Before jumping completely off this cliff, it’s worth revisiting the history of the federal definition of broadband. The FCC is required to establish a definition of broadband. Congress established this obligation in Section 706 of the FCC governing rules that require the agency to annually evaluate broadband availability in the country. The FCC must then report the state of broadband to Congress every year using the established definition. In these reports, the FCC compiles data about broadband speeds and availability and offers an opinion on the state of broadband in the country. Further, the FCC must act if broadband is not being deployed in a timely manner – but no FCC to date has concluded that the agency is not doing a great job with broadband deployment.
In 2015, the FCC established the current definition of broadband as 25/3 Mbps (that’s 25 Mbps download and 3 Mbps upload). Prior to 2015, the FCC definition of broadband was 4/1 Mbps, set a decade earlier. The FCC didn’t use empirical evidence like speed tests in setting the definition of broadband in 2015. They instead conducted what is best described as a thought experiment. They listed the sorts of functions that a “typical” family of four was likely to engage in and then determined that a 25/3 Mbps broadband connection was enough speed to satisfy the broadband needs of a typical family of four.
The FCC asked the question again in 2018 and 2020 if 25/3 Mbps was still an adequate definition of broadband. The Commission took no action and concluded that 25/3 Mbps was still a reasonable definition of broadband. There were comments filed by numerous parties that argued that the definition of broadband should be increased.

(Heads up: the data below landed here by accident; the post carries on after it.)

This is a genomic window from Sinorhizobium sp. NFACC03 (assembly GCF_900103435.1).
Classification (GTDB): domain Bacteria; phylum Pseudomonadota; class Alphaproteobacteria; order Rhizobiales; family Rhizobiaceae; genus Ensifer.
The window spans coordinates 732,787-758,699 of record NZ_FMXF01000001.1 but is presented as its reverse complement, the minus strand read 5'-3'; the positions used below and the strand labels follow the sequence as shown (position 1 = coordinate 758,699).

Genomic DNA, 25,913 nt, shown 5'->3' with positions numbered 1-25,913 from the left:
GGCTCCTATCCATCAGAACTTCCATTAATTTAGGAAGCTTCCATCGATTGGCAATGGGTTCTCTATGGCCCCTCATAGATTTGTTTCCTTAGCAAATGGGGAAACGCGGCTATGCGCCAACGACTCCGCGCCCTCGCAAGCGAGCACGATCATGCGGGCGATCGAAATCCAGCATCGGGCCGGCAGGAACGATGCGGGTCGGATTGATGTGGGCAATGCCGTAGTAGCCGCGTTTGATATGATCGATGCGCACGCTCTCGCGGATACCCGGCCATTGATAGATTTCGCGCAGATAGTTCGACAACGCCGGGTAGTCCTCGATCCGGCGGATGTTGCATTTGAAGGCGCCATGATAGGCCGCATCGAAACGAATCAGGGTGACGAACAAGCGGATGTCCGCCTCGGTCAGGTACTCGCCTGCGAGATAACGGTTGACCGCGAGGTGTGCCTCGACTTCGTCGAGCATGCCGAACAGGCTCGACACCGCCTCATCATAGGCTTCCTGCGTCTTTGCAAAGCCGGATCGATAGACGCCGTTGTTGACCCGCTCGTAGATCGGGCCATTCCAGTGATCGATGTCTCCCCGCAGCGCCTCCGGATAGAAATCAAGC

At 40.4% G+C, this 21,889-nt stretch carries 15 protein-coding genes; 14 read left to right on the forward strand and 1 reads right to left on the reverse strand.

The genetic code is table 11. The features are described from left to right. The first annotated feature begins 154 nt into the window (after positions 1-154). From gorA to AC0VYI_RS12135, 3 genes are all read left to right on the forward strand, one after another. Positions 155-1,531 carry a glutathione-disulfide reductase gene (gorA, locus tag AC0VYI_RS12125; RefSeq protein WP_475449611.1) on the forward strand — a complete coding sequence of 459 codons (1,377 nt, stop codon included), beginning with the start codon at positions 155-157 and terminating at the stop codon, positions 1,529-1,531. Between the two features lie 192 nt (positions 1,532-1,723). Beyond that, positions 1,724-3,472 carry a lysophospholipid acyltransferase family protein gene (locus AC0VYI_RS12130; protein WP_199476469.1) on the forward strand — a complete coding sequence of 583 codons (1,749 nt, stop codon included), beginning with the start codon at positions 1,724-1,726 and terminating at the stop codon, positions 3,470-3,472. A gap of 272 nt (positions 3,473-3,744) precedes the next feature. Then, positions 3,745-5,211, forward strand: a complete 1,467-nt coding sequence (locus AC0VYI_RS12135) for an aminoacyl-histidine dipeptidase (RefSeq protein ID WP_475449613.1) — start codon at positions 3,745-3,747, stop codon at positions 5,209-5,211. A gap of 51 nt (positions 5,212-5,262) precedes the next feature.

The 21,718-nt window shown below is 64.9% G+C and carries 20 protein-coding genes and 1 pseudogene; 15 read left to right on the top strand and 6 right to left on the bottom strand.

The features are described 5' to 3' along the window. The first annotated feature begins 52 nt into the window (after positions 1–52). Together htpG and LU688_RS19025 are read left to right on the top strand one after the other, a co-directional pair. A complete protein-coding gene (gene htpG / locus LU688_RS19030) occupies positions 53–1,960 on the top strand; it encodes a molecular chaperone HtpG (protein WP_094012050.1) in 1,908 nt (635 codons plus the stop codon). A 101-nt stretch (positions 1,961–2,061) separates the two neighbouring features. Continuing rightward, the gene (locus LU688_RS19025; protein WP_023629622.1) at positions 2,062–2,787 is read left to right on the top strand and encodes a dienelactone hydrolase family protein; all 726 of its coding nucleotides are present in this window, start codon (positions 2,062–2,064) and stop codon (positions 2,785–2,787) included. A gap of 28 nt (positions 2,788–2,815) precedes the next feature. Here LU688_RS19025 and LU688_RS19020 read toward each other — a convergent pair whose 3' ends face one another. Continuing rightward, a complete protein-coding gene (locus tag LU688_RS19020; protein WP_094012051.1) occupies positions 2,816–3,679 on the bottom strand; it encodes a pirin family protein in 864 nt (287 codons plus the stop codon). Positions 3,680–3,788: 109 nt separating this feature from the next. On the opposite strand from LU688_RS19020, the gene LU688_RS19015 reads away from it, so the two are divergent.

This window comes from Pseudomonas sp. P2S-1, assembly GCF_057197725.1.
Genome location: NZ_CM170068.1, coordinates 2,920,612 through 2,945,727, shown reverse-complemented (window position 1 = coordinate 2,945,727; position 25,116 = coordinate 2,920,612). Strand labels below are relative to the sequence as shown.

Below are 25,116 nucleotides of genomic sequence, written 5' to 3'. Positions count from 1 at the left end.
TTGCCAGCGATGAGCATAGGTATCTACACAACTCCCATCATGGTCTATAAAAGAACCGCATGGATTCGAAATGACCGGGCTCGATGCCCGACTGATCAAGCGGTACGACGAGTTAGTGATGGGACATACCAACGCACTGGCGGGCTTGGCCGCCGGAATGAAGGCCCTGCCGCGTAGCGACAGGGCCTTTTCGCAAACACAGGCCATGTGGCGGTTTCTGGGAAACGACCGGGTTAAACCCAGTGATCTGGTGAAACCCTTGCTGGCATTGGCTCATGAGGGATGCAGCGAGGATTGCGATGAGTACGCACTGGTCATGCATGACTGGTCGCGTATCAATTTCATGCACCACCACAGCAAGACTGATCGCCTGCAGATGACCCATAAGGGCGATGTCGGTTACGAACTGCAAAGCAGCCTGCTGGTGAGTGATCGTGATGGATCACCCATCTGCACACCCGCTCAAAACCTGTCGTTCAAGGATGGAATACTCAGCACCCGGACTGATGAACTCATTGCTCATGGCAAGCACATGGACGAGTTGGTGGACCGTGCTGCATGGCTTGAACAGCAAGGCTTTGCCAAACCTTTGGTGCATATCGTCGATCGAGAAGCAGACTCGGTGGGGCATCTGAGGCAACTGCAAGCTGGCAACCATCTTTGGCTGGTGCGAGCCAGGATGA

Unfortunately, as happens with many regulatory requirements, the FCC has not been an honest broker in looking at the definition of broadband. There are political consequences for any FCC that increases the definition of broadband because doing so means declaring that millions of households would suddenly classified as not having adequate broadband. If the FCC changes the definition of broadband from 25/3 to 100/20 Mbps, then every home with speeds between 25/3 and 100/20 Mbps suddenly be considered to not have adequate broadband. No FCC wants to be the one that increases the number of homes without broadband.
All of this is politics, of course, and homes and businesses know if broadband is adequate without the FCC setting some arbitrary speed as magically being broadband. Is the home that gets 27 Mbps all that different than one that’s getting 23 Mbps? Unfortunately, when it comes to being eligible for federal grant monies it matters.
I think there is a good argument to be made that the Senate just preempted the FCC in setting the definition of broadband. Declaring that every home or business with speeds less than 100/20 Mbps is underserved is clearly just another way to say that speeds under 100/20 Mbps are not good broadband.
Of course, the FCC could continue to use 25/3 Mbps as the definition of broadband for the purposes of the annual report to Congress. But Congress just changed the definition of broadband that matters – the one that comes with money. If the infrastructure legislation become law it will allow states to use the huge $42.45 billion of federal funding to upgrade the broadband in places that have broadband speeds under 100/20 Mbps.
Of course, the Senate legislation has not yet been enacted because the House of Representatives needs to now pass fresh infrastructure legislation, and then the two versions of new law must be reconciled before going into effect. But the Senate legislative language couldn’t be clearer – 25/3 Mbps is no longer the definition of broadband that matters.